Shophound should get the reply of the week award.
    I second the motion.


    One obvious thing should be noted.

    If the installation looks bad, the chances that the equipment and ductwork was sized properly are pretty slim.

    By extension, if a company employs people that do sloppy ductwork, they are likely to employ sloppy refrigeration people as well (same guy?). People with no nitrogen, no micron guage, or deep vacuum pump.

    The "Wall of Pride" should be employed for a benchmark, with a caution.

    Local codes differ.
    What's acceptable in one area may be strictly against the rules somewhere else.

  5. #5
    Join Date
    Dec 2004
    Location
    Derby City
    Posts
    3,957
    Cudos to shophound. You covered virtually all the bases. I would strongly suggest references from others in your area that you can contact and even in some cases see the installs. We used to keep an up-to-date list of references and with their permission, potential customers could actually visit those homes and see for themselves the installation.

    I think it was also mentioned be sure you deal with a licensed contractor, that the proper permits are obtained, AND that a subsequent inspection is performed. Sometimes if the local code enforcement authority is not notified of a job's completion, it may not get inspected. This is for YOUR protection.

    Remember, there are probably a lot of people who though the Yugo was a great idea!

    Don't overlook the obvious. Sites like this one get you access to professionals that welcome inquiries like yours. When you can avoid references to price, and the like, you can get some good solid authoritative insight.

    The complete job should be a win - win. Good for you and good for the contractor. This should be the start of a long running relationship. If they earn your trust in order to perform this job, and do so with a high level of intergrity and professinalism, then they have earned the right to have the OPPORTUNITY to provide any subsequent work you need.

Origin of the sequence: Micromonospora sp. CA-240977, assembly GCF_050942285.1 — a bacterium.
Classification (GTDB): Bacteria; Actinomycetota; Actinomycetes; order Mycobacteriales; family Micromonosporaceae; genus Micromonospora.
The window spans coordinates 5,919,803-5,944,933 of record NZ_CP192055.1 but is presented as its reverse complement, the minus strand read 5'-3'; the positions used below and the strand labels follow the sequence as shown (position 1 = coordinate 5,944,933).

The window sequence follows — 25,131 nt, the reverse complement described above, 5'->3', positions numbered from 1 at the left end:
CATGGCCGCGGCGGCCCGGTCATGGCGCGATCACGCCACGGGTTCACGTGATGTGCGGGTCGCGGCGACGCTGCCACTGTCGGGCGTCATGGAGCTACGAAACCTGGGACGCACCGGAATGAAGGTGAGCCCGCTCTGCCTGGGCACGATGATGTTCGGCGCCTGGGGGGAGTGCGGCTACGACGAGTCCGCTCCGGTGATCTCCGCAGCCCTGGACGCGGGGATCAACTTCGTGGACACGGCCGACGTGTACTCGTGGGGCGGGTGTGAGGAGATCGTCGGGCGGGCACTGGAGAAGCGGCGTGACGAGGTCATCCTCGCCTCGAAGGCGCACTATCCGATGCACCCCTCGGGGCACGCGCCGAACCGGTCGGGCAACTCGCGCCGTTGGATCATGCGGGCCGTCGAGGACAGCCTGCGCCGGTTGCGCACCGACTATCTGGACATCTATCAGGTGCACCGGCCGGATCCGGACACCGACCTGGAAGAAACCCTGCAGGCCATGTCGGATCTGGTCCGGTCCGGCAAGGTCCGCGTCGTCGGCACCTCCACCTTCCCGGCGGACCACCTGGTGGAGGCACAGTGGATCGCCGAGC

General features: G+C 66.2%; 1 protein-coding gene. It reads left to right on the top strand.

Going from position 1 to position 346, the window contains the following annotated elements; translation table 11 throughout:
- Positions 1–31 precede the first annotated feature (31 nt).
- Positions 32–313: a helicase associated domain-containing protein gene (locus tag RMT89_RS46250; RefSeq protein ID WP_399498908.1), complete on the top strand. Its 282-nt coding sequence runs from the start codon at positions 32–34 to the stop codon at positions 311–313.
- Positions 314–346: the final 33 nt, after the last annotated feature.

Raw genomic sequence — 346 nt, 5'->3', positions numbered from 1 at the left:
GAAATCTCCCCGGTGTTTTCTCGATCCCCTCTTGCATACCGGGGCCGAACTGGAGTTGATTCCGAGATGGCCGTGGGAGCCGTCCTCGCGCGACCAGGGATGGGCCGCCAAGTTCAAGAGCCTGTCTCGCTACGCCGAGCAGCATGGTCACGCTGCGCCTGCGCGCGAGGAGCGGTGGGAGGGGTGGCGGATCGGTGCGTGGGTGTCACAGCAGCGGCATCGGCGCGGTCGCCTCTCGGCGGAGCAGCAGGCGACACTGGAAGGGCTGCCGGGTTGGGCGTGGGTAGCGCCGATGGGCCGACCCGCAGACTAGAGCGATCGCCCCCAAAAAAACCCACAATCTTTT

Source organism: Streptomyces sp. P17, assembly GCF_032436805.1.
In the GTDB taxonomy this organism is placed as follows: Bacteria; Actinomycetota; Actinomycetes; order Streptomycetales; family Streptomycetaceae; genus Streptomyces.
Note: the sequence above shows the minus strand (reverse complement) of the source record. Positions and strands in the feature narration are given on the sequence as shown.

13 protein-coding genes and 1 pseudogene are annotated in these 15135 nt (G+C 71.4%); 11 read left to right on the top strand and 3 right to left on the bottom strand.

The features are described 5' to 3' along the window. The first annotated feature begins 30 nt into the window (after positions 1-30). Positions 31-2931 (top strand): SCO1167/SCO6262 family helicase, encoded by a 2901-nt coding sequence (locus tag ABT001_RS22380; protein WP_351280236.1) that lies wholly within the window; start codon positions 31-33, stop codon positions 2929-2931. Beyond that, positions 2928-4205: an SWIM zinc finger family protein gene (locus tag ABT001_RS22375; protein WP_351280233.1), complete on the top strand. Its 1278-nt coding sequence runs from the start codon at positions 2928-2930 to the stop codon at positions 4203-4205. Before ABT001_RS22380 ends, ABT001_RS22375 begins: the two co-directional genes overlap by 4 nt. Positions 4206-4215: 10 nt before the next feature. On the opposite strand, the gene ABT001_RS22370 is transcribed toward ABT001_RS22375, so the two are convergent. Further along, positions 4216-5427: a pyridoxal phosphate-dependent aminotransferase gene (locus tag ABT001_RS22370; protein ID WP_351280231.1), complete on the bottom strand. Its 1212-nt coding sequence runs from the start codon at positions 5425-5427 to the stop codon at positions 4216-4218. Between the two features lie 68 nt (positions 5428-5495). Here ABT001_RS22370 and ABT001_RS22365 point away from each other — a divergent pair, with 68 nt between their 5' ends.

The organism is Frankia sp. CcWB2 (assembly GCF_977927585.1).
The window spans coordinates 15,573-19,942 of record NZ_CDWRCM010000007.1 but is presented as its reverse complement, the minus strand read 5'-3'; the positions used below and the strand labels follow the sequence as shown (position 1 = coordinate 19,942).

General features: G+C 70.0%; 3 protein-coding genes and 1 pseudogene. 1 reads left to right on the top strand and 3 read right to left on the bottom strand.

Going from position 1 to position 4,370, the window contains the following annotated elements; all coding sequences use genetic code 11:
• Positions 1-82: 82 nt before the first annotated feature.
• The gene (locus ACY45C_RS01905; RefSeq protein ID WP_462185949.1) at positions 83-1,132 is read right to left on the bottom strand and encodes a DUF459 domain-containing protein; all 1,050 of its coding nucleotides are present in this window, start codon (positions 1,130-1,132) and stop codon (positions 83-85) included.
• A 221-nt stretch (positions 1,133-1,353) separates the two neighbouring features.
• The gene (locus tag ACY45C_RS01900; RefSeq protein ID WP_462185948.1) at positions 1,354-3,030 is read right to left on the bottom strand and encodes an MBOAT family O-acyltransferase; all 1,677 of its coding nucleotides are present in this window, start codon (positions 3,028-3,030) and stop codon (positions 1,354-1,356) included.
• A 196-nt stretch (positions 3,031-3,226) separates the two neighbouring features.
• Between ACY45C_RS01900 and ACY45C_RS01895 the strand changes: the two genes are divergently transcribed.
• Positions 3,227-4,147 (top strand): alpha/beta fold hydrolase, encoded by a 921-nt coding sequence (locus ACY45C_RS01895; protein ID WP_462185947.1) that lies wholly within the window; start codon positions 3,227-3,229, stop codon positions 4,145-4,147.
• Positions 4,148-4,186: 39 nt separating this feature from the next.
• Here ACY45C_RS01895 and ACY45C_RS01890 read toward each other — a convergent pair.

6. #6
    Join Date
    Aug 2003
    Location
    Fort Worth, TX
    Posts
    11,088
    Thanks for the kind words, guys.

    Unfortunately for Mr. Crossley, it looks like his install's already got some problems (see his latest thread with pics), and the competency of the people installing it raise red flags in my mind.

    Man, David Debien (Central City Air http://www.centralcityair.com) down in Houston ought to think about opening a branch of his company in any major city he wants to. His emphasis on total system comfort design and quality of installation is a benchmark for the residential end of this industry. It's a crying shame that when a homeowner goes to get his system replaced, he has a far greater chance of running into a hack than something like Central City Air.
    • Electricity makes refrigeration happen.
    • Refrigeration makes the HVAC psychrometric process happen.
    • HVAC pyschrometrics is what makes indoor human comfort happen...IF the ducts AND the building envelope cooperate.


    A building is NOT beautiful unless it is also comfortable.